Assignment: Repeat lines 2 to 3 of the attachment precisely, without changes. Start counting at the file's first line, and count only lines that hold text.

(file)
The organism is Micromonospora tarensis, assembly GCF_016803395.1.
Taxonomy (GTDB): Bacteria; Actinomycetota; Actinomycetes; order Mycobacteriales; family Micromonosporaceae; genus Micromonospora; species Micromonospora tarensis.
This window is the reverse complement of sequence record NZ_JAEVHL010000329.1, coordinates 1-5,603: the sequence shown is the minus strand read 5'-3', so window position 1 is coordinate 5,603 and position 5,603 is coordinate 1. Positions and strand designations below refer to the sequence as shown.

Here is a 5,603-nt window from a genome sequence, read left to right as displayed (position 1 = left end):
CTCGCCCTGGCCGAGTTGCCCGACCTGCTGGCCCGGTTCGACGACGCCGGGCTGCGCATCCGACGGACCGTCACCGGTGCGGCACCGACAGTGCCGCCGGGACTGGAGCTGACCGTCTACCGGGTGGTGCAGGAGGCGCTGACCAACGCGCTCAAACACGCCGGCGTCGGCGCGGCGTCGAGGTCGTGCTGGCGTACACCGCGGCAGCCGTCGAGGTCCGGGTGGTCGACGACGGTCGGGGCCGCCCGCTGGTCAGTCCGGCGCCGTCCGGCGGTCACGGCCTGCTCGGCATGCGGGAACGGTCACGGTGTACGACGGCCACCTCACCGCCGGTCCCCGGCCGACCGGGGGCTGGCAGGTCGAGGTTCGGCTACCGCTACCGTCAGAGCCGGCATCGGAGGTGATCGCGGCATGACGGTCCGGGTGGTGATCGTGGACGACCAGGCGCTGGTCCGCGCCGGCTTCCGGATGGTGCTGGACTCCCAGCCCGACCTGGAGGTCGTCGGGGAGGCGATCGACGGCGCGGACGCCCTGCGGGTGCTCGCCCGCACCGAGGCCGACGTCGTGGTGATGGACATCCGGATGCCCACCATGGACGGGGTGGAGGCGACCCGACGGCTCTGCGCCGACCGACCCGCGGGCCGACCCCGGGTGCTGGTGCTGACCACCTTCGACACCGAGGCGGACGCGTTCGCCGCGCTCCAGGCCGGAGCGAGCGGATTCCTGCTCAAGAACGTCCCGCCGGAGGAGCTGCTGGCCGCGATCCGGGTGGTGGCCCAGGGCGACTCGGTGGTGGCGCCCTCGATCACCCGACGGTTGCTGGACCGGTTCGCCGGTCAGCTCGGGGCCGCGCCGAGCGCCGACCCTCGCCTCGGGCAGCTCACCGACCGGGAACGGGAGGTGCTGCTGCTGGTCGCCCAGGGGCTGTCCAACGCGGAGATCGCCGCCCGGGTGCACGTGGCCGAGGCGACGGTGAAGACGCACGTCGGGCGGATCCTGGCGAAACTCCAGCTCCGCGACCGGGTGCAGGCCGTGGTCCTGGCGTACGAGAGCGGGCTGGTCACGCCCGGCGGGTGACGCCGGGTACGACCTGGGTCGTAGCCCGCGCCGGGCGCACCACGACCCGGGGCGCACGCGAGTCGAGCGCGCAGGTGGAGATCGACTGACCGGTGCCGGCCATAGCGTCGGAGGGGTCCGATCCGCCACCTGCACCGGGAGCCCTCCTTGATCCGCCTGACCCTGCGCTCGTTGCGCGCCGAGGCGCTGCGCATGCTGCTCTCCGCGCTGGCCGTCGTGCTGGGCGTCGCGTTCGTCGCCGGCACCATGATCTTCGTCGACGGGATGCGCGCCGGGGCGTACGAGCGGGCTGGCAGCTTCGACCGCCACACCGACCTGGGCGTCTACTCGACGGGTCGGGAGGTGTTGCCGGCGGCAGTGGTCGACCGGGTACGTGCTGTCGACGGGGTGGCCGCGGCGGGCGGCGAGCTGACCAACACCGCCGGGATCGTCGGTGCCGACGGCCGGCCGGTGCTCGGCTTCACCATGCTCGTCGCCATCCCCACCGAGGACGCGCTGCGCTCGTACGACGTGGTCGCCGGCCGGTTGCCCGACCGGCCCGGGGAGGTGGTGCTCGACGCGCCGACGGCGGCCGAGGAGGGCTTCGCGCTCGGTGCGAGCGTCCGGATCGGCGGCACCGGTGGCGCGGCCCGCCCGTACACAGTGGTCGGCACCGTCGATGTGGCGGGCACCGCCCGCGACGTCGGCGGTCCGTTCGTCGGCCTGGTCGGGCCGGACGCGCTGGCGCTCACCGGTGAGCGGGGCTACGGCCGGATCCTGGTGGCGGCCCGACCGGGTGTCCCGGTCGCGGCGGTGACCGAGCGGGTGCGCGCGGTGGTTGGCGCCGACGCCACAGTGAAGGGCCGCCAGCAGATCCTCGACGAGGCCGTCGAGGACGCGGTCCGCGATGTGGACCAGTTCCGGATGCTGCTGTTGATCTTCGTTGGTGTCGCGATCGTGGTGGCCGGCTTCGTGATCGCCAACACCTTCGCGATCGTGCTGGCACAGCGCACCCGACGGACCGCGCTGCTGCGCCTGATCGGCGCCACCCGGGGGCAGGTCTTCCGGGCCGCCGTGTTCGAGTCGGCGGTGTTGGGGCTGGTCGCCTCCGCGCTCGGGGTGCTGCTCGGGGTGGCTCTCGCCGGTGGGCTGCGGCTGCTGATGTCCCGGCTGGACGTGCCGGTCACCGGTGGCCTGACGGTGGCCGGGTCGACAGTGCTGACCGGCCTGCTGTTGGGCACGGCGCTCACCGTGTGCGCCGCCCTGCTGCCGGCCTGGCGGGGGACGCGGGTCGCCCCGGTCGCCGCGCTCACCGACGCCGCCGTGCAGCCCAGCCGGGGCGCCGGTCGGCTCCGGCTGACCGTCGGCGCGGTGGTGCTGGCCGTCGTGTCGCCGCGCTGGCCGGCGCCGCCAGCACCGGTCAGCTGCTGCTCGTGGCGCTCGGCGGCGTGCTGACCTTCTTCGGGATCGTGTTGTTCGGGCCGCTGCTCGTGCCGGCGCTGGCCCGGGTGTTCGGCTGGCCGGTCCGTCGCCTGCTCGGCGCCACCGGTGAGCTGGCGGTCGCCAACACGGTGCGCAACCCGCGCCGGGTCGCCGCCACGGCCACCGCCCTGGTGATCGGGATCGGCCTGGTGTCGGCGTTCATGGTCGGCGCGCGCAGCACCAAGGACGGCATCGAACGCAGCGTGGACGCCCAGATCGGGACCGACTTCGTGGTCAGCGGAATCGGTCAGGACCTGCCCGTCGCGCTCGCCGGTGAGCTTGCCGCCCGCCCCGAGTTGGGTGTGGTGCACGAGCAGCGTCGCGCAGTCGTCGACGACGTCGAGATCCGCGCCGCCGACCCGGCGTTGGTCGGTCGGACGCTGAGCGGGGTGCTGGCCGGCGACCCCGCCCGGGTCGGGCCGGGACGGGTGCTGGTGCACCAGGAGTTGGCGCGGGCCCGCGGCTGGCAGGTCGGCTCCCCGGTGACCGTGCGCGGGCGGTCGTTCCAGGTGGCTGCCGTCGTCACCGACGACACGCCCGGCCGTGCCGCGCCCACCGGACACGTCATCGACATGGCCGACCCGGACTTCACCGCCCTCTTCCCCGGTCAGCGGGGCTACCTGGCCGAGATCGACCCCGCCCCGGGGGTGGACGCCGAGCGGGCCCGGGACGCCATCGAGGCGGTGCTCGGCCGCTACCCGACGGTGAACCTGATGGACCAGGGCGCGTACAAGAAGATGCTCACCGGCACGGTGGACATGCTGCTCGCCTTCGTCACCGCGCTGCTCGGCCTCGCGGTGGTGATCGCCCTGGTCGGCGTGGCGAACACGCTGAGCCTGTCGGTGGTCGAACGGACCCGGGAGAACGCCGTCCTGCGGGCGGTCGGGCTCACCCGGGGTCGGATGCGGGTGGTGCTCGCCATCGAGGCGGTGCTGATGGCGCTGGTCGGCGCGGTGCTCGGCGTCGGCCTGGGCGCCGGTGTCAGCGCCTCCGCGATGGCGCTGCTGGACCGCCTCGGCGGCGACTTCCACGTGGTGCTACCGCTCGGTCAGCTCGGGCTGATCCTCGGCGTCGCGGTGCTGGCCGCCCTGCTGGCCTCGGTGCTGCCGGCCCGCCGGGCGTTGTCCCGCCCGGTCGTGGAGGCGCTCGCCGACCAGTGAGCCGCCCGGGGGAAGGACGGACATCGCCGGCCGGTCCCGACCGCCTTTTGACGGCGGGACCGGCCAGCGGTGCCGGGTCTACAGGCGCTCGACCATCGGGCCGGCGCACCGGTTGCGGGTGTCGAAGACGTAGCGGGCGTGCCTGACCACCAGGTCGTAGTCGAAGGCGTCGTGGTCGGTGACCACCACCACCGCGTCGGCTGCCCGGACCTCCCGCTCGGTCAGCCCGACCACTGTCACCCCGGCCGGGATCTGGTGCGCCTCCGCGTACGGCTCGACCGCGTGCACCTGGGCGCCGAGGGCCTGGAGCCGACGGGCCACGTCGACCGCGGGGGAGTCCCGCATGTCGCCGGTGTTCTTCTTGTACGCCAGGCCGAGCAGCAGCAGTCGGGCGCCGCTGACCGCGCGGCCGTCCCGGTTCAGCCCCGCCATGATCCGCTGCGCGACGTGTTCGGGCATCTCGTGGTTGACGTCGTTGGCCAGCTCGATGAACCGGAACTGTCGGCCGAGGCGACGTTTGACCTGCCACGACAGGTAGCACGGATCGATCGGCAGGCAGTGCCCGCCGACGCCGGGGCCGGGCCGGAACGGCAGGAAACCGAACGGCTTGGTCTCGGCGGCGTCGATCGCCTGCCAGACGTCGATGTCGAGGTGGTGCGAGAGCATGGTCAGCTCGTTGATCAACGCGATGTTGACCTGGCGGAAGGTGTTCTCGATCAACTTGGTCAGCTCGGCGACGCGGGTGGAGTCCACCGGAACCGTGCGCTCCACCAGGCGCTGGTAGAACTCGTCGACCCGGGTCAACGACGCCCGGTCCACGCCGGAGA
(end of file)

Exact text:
Taxonomy (GTDB): Bacteria; Actinomycetota; Actinomycetes; order Mycobacteriales; family Micromonosporaceae; genus Micromonospora; species Micromonospora tarensis.
This window is the reverse complement of sequence record NZ_JAEVHL010000329.1, coordinates 1-5,603: the sequence shown is the minus strand read 5'-3', so window position 1 is coordinate 5,603 and position 5,603 is coordinate 1. Positions and strand designations below refer to the sequence as shown.